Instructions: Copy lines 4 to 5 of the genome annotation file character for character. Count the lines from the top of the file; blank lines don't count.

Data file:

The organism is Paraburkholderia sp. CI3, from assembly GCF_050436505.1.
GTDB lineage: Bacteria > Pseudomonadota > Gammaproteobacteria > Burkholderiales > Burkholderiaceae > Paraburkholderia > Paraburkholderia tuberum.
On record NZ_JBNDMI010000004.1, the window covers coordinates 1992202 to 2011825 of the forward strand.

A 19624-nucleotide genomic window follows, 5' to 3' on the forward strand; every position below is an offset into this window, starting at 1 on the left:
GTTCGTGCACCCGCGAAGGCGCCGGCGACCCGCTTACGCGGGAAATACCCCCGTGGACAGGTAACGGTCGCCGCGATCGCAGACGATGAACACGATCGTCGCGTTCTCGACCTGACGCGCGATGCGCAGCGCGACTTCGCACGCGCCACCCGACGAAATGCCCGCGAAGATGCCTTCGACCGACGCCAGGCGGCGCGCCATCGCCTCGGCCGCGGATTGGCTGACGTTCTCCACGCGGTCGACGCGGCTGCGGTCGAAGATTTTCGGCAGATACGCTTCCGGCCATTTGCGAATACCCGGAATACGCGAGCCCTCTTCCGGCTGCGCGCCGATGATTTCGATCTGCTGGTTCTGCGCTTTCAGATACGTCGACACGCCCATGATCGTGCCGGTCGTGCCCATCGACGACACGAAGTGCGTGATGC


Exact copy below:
A 19624-nucleotide genomic window follows, 5' to 3' on the forward strand; every position below is an offset into this window, starting at 1 on the left:
GTTCGTGCACCCGCGAAGGCGCCGGCGACCCGCTTACGCGGGAAATACCCCCGTGGACAGGTAACGGTCGCCGCGATCGCAGACGATGAACACGATCGTCGCGTTCTCGACCTGACGCGCGATGCGCAGCGCGACTTCGCACGCGCCACCCGACGAAATGCCCGCGAAGATGCCTTCGACCGACGCCAGGCGGCGCGCCATCGCCTCGGCCGCGGATTGGCTGACGTTCTCCACGCGGTCGACGCGGCTGCGGTCGAAGATTTTCGGCAGATACGCTTCCGGCCATTTGCGAATACCCGGAATACGCGAGCCCTCTTCCGGCTGCGCGCCGATGATTTCGATCTGCTGGTTCTGCGCTTTCAGATACGTCGACACGCCCATGATCGTGCCGGTCGTGCCCATCGACGACACGAAGTGCGTGATGC